While socialism prevents class wars by asserting that no social class of people is more deserving than the other, National Socialism makes use of corporatism to bring together workers and entrepreneurs (Bel, 2006). In nations that embraced National Socialism and socialism, citizens were expected to contribute to state projects on a daily basis. However, this objective was accomplished in different ways.

In Nazi Germany which embraced National Socialism, the superior abilities of Aryan citizens were exalted in an effort to appeal to individual pride. Germans wanted to take part in nation-building projects because of the feeling of patriotism, and a sense of pride in being members of the fatherland. In contrast, socialism encourages public participation in national projects by stressing on the importance of belonging to a collective, rather than operating on individual strength.


National Socialism and socialism are two different political ideologies that first emerged in the 18th and 19th centuries respectively. Socialism advocates for the equal distribution of wealth across all social classes, while National Socialism is more focused on building pride in the special abilities of the Aryan race, rather than solving the long-standing problem of inequality.

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  1. The only difference between socialism and national socialism is the nationalistic belief in the Aryan race. Both progressive left wing policies believe in government as the answer to every problem, and the destruction of the innocent, the helpless, and the powerless, and believe they operate above the law, despite what they tell their supporters.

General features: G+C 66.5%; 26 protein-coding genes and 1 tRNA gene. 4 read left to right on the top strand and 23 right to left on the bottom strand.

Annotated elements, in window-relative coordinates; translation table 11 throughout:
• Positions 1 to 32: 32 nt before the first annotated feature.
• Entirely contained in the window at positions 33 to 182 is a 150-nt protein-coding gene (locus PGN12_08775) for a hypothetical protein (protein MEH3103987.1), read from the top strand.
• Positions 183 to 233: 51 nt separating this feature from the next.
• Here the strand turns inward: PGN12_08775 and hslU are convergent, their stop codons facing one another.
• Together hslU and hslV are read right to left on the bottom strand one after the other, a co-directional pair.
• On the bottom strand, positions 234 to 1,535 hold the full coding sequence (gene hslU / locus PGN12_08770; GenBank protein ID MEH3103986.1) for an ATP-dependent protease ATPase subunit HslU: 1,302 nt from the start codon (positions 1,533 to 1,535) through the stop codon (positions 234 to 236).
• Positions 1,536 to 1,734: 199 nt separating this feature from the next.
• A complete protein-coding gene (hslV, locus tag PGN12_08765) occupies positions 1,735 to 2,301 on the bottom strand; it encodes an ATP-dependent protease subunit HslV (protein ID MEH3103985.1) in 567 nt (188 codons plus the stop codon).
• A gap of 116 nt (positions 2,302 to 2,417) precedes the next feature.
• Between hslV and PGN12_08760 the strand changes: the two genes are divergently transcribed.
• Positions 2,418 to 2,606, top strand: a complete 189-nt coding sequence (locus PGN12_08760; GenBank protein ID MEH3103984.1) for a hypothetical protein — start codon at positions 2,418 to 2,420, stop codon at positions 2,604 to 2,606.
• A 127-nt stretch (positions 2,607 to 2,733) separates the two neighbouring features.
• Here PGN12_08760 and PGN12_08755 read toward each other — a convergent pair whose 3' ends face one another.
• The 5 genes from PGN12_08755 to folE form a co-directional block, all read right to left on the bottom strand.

• Of course you’re definitely a biased republican. You’re words are wrong as usual since national socialism was not leftism. Keep up your lies and keep dividing the nation.

      • Spot on!

      • Just saying it doesn’t make the leftism go away. Nazism, like all fascism, is authoritarian, collective, anti-free trade and opposes the free movement of capital.

        Nothing about fascism is right wing. It’s anathema to individuality and free markets.

        Just look at Nazi policy – all leftist. Purging the Jews was getting rid of the owner class seen as a threat to the collective. It’s perfectly leftist.

      • The only real difference between National Socialism and International Socialism is about 100,000,000 million DEATHS.

    • You can’t argue with those who want to defend the leftist connection to Nazism. But this book has helped a few of the leftists in my neck of the woods to see the reality: “The Big Lie: Exposing the Nazi Roots of the American Left,” by Dinesh D’Souza.

      I’m not a major fan of D’Souza, but he’s paid the price and even served time as a political prisoner under the Nazi Obama regime.

  2. Socialism is an inherently dysfunctional system that inevitably leads to democide.

    Nazism is Statism as is Socialism, these ideologies are promoted and controlled (via propaganda) by government usurpers who’s natural inclination is always more and more power inevitably leading to full blown Communism.